winart adelantar - Mar 9, 2010

Nice article, bro thad... So touching...

Agnes Bukenya N - Uganda - Mar 12, 2010

Very good write-up. Its encouraging. Through the corporal works of Mercy you are encountering in Phillipine. I pray that Merciful Jesus graces you with your heart's desire Bro. Stay blessed with mother Mary and the Jesus who are Merciful.

Joan Maroney - Apr 21, 2010

We look forward to the day when our Brother Thad becomes our Father Thad! Keep up the good work. Our prayers are with all of you

Julie Lynch - Union, Missouri 4/21/10 - Apr 21, 2010

Thank you for writing your thoughts on arrival to the Phillipines. Your words are spiritually uplifting to me. Please write again for the followers of Christ back in the US. May God Bless you abundantly with his works through you!

siony ponce-diaz - Apr 22, 2010

you are absolutely right in saying that the gospel is alive in the philippines.filipinos are very sincere,generous and GOD loving people.in the midst of their poverty you will still hear laughter and see joy in them for they trust in GOD so much.may you see CHRIST closely every day there and give yourself to HIM through the people around you...stay blessed!

Patricia Burton Victoria Australia. - Apr 23, 2010

Dear Br Thad,
Thankyou for sharing your journey, may Jesus and Mary continue to shower you with many blessings...... Your reward will be great !
God Bless You !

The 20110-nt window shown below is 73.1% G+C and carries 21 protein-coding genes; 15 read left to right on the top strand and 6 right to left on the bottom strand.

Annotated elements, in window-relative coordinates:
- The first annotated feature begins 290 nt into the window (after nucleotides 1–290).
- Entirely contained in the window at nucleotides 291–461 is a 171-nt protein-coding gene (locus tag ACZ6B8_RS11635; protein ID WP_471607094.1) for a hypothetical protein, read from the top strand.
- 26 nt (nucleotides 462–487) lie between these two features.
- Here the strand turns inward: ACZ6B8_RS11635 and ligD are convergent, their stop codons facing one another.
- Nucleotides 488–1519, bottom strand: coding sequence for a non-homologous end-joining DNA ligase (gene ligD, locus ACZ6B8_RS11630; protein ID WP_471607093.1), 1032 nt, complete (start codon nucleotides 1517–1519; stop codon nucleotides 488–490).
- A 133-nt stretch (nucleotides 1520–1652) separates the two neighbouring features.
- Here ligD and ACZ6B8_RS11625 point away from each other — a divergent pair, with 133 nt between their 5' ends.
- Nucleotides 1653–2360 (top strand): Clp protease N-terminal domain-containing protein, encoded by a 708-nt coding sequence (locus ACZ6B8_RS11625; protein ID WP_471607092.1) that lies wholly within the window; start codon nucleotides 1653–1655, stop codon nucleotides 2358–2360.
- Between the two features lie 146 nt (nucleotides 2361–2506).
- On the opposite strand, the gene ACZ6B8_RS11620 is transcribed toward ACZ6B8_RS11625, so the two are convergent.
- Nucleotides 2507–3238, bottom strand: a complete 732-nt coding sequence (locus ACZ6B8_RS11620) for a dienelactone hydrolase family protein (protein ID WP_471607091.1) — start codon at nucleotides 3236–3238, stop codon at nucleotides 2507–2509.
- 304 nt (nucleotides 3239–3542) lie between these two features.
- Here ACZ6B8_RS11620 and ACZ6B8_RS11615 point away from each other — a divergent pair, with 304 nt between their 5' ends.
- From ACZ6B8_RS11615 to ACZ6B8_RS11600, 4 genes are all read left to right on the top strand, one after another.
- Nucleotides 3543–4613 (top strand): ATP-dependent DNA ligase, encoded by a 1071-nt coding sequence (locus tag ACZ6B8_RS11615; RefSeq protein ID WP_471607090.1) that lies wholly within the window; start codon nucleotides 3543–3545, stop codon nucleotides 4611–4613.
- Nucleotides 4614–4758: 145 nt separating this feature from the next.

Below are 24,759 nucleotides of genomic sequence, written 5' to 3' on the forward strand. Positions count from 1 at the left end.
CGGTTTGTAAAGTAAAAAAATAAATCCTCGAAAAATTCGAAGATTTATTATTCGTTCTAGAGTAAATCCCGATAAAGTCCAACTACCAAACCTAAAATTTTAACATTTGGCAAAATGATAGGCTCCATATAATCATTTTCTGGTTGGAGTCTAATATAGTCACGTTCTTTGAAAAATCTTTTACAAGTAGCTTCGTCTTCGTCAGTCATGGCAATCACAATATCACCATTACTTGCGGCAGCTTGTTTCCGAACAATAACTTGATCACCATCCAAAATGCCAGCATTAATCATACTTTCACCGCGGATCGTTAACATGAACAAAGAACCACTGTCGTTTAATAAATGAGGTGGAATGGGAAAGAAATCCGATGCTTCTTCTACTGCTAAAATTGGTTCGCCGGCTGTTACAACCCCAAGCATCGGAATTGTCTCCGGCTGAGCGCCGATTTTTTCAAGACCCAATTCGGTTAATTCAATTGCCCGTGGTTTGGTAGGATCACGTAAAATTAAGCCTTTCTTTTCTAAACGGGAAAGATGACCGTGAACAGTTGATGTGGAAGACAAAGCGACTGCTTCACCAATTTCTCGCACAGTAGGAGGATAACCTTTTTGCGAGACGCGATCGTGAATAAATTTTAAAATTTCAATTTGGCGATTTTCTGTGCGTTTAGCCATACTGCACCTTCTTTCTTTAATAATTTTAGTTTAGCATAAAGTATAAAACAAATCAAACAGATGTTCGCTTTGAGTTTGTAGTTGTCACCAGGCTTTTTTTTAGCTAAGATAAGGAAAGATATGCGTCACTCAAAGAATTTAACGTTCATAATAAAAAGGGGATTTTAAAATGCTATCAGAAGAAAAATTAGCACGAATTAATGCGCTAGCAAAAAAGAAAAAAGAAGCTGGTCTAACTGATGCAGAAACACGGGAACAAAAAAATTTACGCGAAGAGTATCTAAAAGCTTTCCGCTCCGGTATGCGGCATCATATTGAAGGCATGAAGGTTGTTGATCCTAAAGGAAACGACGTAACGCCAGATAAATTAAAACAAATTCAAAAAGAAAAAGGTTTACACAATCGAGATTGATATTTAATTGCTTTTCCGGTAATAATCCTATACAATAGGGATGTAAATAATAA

Sara T - Apr 23, 2010

Br Thad - this is great! Wonderful hearing your story! God is evidently working in your life and the lives of those you serve! Thanks for all of your prayers!

N. D. Pascual, DDS - Apr 25, 2010

I am crying while I'm writing this comment. Your article about your thoughts and interaction with my countrymen is so touching and uplifting! I thank God for sending missionaries like you to the Philippines.You and your other missionary friends will always be in my prayers.God bless you for all the wonderful things that you do in His name....

Jing - Apr 26, 2010

Br. Thad, through Fr. Joe Roesch, MIC, I learned about the mission in Cagayan de Oro. I also became a Facebook friend of a local priest there. Now reading your experience makes me want to see the mission on my next rip to PI. I was truly touched.

avargasdds - May 5, 2010

Br Thad-The picture above depicts the typical Filipino poverty and at the same time joy. Keep those innocent children away from television. Thank you for spending your time in my country. May God bless you and may you remain pure.

Jing - Aug 17, 2011

Beautiful story...I know Fr. Mariusz from the Divine Mercy Shrine. Today he just celebrated Mass in Tagalog! Good luck to the spread of the Divine Mercy devotion in the Philippines and may you successfully be ordained a priest after some years. Keep the faith, the Marians may be few here but you are doing great work!